Knoxville's Downtown North neighborhood was full of excitement Saturday evening.
The neighborhood, located just north of the Old City along Central
Street, celebrated the addition of another new business: Raven Record and
The record and collectables stores moved from its old
location in Bearden because they said Downtown North, or Happy Holler
as locals call it, has a vibrant feel to it.
"If you drive
around the neighborhoods here, you see people out in their yards,or
walking up and down the sidewalk," said Raven Co-Owner Jack Stiles. "A
lot of them are coming down here to go to some of the businesses."
The community held a party to welcome Raven Record and Rarities to
Happy Holler at the Relix Variety Theater. Proceeds from the event went
to WUTK 90.3 "The Rock".
"It's a multimedia event that involves
a lot of businesses and a lot of really passionate people who are
coming together for a good time and really good cause," said General
Manager Benny Smith.
The addition of Raven Records and Rarities
to Happy Holler continues a positive development trend in the area. It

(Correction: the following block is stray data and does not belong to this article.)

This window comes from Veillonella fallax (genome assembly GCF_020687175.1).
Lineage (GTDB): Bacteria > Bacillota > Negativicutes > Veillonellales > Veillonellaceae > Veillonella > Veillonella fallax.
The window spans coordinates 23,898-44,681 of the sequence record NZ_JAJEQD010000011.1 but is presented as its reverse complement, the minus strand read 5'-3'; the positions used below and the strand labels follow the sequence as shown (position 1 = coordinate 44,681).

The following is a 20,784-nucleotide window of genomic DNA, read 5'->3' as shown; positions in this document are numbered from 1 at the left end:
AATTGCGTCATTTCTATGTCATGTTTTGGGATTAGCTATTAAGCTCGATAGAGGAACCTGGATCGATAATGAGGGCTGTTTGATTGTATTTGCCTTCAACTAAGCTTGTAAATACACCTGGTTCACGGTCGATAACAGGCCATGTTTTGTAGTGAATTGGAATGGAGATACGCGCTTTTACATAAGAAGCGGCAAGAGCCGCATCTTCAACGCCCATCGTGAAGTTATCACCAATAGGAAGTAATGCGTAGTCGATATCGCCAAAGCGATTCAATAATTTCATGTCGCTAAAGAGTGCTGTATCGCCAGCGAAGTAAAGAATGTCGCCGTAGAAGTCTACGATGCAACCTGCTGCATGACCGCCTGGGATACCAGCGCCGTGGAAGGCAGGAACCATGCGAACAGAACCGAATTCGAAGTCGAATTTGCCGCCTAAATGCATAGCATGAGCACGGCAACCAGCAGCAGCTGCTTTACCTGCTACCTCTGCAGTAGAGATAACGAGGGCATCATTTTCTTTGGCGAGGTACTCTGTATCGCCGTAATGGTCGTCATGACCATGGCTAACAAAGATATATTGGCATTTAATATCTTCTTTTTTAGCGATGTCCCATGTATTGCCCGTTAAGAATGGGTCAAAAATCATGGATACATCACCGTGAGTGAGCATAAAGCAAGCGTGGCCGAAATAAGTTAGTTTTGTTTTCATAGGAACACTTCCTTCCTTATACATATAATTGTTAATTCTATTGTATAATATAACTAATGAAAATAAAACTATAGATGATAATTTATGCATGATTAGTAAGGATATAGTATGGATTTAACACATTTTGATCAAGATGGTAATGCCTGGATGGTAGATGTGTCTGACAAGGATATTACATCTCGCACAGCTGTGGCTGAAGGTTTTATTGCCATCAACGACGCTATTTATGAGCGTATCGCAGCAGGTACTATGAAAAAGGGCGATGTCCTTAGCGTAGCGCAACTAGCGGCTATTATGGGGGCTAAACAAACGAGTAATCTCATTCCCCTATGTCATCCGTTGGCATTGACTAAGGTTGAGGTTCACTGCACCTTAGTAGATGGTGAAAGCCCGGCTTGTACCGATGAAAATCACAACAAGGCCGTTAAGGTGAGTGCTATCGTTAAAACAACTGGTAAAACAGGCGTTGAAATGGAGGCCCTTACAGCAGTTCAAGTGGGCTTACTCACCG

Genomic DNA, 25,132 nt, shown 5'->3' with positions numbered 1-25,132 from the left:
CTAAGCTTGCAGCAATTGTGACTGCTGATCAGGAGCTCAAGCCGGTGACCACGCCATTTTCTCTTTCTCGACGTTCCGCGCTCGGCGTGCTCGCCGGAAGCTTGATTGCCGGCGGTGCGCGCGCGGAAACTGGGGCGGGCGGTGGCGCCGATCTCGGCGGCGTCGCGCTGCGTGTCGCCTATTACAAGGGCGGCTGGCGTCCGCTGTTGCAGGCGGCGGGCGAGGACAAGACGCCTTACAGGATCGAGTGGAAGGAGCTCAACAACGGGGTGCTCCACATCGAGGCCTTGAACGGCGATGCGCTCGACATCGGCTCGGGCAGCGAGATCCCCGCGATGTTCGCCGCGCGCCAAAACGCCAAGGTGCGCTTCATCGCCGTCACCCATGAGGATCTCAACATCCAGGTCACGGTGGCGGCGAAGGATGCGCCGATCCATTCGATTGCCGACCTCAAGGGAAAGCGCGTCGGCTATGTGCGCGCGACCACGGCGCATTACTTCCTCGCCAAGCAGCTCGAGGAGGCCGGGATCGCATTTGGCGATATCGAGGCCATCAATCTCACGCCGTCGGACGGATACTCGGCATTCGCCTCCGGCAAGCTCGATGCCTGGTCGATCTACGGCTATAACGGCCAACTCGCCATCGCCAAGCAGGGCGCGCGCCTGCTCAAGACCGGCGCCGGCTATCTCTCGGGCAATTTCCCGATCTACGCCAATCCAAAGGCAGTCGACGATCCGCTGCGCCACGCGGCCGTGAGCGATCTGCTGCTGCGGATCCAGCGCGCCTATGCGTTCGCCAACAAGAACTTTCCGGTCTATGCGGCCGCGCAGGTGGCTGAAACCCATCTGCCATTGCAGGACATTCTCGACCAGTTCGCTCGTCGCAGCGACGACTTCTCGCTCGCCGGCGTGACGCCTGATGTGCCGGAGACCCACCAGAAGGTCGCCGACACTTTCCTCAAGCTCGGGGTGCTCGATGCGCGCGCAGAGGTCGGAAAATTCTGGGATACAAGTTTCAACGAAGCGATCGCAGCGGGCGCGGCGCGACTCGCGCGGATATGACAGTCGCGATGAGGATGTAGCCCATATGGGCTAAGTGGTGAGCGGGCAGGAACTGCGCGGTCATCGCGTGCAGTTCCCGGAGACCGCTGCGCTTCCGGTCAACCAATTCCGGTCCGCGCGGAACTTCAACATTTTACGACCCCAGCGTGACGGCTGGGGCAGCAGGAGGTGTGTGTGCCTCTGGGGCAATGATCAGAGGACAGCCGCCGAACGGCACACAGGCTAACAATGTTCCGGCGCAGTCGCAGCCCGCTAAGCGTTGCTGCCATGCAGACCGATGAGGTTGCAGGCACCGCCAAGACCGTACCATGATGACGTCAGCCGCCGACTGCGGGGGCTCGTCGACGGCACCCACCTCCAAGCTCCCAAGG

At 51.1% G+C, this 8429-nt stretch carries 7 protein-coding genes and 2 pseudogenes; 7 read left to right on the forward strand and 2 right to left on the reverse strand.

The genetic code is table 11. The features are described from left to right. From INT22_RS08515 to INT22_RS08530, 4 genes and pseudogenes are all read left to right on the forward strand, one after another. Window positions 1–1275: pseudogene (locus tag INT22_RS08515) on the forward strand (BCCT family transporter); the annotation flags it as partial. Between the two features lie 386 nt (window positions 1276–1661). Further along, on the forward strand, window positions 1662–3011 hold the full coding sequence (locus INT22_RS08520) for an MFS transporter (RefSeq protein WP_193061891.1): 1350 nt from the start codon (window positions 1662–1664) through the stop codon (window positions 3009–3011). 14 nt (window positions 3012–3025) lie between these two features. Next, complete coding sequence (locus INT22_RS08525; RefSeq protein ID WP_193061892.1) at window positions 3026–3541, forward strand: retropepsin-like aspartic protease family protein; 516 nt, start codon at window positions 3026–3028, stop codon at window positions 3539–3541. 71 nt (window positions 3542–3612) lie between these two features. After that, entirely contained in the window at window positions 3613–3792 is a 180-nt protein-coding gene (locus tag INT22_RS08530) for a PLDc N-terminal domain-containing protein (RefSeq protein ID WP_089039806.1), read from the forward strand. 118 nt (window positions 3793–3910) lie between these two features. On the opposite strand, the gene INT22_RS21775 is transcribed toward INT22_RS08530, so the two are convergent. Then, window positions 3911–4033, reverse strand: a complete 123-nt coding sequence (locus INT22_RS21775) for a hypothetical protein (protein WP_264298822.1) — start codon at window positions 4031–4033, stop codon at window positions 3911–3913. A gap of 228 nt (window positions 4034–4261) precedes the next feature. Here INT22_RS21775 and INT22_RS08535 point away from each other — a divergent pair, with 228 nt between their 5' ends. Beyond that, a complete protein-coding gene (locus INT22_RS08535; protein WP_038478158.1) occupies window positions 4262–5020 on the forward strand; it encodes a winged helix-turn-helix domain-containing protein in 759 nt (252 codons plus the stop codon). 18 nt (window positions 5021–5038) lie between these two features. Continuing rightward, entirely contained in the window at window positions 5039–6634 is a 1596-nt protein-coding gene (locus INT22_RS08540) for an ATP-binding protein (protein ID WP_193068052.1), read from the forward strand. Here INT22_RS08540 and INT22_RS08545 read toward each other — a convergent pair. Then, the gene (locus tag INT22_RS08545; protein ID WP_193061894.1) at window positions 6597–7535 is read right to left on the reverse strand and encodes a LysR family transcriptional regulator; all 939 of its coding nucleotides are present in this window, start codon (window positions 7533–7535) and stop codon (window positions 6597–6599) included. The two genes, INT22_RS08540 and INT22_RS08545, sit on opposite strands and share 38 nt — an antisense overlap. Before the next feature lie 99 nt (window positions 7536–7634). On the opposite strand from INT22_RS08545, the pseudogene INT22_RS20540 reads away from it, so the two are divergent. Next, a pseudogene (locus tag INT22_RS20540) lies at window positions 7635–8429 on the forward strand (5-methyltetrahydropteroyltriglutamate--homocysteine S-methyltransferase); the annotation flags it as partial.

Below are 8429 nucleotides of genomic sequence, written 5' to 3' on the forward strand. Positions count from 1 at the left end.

was only three months ago that the restaurant Central Flats and Taps
moved into the neighborhood. Daniel Schuh owns the Relix Variety
Theater. He also lives in city's Old North Knoxville Neighborhood
Schuh said a lot has changed in Happy Holler since he moved to the area 8 years ago.
"The area has had a unique character," he said. "The people just always didn't know about it."
Mayor Madeline Rogero said they are numerous reasons Happy Holler is
seeing more growth. First, she said more people are coming to live in
downtown neighborhoods, which is fueling local business.
"There's a saying that retail follows rooftops and over the years,
there's been a lot of private sector and public sector investment in the
neighborhoods surrounding here."
The mayor also credited the
city's Downtown North redevelopment plan. The strategy, which was
adopted in 2007, cut Central Street from four lanes to two. It also
added bike lanes and on-street parking to the area.
something that makes it more inviting for pedestrians to come, for
people to walk from the neighborhoods," she said. "And, it's easy to
park and to frequent the shops that are here."
Raven Record and Rarities said it is excited to build on the success Happy Holler is experiencing.
"Yeah, we're bringing the happy to Happy Holler," said Raven Co-Owner Jay Nations.
And, the whole neighborhood will soon have another reason to be excited
too. The Environmental Protection Agency just awarded the City of
Knoxville $400,000 in grant money. It is money that can only be used in
the Happy Holler neighborhood.